In the opening plenary session of the conference, Health and Human Services Secretary Kathleen Sebelius unveiled four new public-private initiatives aimed at removing barriers that cause some living with HIV/AIDS within the United States to fall out of care. Just ahead of Sebelius’ speech, a group of over 2,000 HIV/AIDS activists marched through downtown Washington D.C. urging the Obama administration to do more to combat the domestic epidemic. President Obama is scheduled to address the AIDS conference later this week through a video message, but the AIDS Healthcare Foundation and some HIV/AIDS activists have criticized him for not attending the conference in person. In a similar vein, D.C. Mayor Vincent Gray’s speech on 23 July was upstaged by protestors demanding more D.C. housing for residents infected by HIV.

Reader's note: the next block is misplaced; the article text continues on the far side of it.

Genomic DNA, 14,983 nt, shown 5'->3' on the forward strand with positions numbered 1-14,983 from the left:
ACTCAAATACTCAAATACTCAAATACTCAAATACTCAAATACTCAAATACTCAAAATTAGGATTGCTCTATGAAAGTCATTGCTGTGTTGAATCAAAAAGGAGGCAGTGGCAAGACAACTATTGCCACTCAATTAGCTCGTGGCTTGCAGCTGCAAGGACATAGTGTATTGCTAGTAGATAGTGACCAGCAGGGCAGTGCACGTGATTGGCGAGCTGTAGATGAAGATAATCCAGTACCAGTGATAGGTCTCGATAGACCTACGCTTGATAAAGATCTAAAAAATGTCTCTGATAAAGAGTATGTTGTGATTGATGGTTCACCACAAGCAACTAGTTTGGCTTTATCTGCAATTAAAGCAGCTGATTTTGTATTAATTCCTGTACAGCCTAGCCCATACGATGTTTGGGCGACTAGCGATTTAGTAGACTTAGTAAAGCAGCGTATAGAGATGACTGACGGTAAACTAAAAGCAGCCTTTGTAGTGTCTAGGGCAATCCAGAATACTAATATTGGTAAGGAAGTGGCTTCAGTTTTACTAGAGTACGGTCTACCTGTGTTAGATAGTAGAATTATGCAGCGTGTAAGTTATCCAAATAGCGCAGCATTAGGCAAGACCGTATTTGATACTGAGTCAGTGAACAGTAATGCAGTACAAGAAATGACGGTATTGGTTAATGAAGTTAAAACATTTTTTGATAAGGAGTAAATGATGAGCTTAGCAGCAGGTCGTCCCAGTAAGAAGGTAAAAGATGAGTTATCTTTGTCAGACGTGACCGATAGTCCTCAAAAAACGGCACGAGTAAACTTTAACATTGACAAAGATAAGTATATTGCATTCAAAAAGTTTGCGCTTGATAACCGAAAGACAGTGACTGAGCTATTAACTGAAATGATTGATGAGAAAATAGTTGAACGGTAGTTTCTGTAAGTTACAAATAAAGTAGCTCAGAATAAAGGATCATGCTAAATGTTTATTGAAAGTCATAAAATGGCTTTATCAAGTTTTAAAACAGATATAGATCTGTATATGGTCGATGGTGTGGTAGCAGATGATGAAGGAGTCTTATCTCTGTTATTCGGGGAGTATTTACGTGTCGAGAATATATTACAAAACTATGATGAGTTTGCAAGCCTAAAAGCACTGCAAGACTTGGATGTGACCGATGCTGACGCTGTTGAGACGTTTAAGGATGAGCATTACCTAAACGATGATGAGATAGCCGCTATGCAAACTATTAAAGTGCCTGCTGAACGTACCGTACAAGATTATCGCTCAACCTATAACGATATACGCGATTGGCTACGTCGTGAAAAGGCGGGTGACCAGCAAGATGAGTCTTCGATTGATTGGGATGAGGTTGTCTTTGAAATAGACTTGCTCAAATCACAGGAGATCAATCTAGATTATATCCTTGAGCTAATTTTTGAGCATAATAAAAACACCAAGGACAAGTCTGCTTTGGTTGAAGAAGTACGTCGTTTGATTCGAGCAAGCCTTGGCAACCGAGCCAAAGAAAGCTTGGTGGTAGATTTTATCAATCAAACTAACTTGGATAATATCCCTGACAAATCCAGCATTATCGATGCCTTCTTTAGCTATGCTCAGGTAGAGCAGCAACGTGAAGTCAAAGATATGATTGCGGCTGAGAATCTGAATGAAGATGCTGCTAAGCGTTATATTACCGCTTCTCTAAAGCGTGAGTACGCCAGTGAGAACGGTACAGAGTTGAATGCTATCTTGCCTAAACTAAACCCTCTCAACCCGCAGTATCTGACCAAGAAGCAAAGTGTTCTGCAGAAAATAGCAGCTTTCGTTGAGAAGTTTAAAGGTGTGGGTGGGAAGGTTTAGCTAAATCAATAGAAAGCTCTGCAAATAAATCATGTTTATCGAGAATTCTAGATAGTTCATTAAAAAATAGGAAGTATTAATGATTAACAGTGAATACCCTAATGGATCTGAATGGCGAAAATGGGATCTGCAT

US Secretary of State Hillary Clinton, who also spoke on 23 July, announced that the United States is currently preparing a blueprint of goals and objectives to confront the global AIDS epidemic, in an effort to realize her previously stated vision of an “AIDS-free generation.” Clinton also revealed five new directions for US funding for HIV/AIDS work overseas. The funding streams include an additional US$80 million to support approaches that ensure that HIV-positive pregnant women receive treatment to protect themselves and prevent them from spreading the disease to their children and partners; an additional US$40 million to support South Africa’s plans to provide voluntary medical male circumcisions for almost half a million boys and men in the next year; US$15 million for implementation research to identify the specific interventions that are most effective for reaching key populations; US$20 million to launch a challenge fund to support country-led plans to expand services for key populations; and a US$2 million investment in the Robert Carr Civil Society Networks Fund to bolster the efforts of civil society groups in addressing key populations.